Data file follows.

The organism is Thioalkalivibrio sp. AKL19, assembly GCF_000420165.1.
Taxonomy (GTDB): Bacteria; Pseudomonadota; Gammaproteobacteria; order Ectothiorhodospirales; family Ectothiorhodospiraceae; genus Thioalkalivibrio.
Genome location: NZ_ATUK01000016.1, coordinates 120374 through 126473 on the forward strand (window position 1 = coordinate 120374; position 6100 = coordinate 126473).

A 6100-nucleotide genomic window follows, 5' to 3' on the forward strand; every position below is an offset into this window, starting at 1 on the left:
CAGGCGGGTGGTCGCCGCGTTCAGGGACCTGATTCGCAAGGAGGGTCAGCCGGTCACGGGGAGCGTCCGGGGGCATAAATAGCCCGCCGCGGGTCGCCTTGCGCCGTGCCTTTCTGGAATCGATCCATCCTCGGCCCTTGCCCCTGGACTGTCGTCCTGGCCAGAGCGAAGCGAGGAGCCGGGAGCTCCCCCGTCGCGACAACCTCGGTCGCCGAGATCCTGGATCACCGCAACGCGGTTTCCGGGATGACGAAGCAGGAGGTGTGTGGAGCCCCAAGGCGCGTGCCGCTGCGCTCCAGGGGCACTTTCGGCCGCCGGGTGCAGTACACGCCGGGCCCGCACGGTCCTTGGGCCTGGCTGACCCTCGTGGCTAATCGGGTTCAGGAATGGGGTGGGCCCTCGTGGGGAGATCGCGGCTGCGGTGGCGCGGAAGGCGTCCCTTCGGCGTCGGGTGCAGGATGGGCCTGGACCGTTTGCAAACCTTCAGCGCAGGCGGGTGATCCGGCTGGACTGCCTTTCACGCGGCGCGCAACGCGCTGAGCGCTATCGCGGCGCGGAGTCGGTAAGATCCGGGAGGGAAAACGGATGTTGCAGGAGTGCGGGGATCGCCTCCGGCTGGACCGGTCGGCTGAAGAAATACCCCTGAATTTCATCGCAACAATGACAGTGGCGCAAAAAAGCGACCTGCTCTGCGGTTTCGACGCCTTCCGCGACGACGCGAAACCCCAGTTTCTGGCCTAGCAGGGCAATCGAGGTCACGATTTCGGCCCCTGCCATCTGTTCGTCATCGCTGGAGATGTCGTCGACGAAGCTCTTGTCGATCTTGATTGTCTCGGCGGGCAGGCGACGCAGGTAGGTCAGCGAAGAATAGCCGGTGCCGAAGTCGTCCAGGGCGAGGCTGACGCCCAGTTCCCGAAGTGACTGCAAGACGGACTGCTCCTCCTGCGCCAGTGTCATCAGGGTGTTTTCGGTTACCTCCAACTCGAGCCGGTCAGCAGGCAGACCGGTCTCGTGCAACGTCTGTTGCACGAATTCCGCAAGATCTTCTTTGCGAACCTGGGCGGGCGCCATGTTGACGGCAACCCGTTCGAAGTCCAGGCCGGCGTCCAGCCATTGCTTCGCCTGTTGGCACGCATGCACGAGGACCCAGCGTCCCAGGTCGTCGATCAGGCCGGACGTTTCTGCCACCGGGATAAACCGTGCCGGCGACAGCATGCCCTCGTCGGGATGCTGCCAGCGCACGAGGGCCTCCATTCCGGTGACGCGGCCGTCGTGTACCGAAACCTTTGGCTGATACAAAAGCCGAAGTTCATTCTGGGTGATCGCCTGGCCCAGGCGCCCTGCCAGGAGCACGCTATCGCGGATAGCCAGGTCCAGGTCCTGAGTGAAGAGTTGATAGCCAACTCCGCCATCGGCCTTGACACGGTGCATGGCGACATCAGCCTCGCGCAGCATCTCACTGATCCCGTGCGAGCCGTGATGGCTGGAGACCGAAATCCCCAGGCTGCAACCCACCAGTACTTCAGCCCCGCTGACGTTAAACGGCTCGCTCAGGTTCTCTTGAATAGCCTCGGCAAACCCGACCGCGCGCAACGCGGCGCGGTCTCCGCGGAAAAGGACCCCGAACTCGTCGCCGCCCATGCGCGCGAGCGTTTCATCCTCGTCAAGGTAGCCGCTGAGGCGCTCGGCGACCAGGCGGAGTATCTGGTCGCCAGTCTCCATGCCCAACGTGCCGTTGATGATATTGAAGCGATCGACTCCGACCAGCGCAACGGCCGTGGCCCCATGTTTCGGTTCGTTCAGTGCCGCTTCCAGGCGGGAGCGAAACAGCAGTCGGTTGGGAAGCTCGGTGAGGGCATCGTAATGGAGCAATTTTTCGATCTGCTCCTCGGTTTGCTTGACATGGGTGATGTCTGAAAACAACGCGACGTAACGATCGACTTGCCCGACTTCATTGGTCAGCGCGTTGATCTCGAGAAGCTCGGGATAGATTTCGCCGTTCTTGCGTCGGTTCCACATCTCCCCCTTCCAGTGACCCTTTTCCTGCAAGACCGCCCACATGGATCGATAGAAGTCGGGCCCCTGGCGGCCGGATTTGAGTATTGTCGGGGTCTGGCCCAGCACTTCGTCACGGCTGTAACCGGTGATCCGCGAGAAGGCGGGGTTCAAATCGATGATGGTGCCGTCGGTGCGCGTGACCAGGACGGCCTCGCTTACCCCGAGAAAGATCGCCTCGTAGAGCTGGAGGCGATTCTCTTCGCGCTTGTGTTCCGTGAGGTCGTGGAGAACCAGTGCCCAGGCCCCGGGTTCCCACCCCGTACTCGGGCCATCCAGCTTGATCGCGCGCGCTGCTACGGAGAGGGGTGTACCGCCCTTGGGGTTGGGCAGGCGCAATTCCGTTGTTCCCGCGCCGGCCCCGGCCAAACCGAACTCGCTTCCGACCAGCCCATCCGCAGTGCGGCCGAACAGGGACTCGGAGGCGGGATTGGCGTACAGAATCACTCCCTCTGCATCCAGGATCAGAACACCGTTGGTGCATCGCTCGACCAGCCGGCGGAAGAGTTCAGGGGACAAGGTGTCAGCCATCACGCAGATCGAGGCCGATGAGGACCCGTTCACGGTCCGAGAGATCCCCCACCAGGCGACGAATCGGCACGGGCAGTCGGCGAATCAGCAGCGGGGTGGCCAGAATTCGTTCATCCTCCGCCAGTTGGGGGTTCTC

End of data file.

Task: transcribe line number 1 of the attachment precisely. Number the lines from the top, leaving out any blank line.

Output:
The organism is Thioalkalivibrio sp. AKL19, assembly GCF_000420165.1.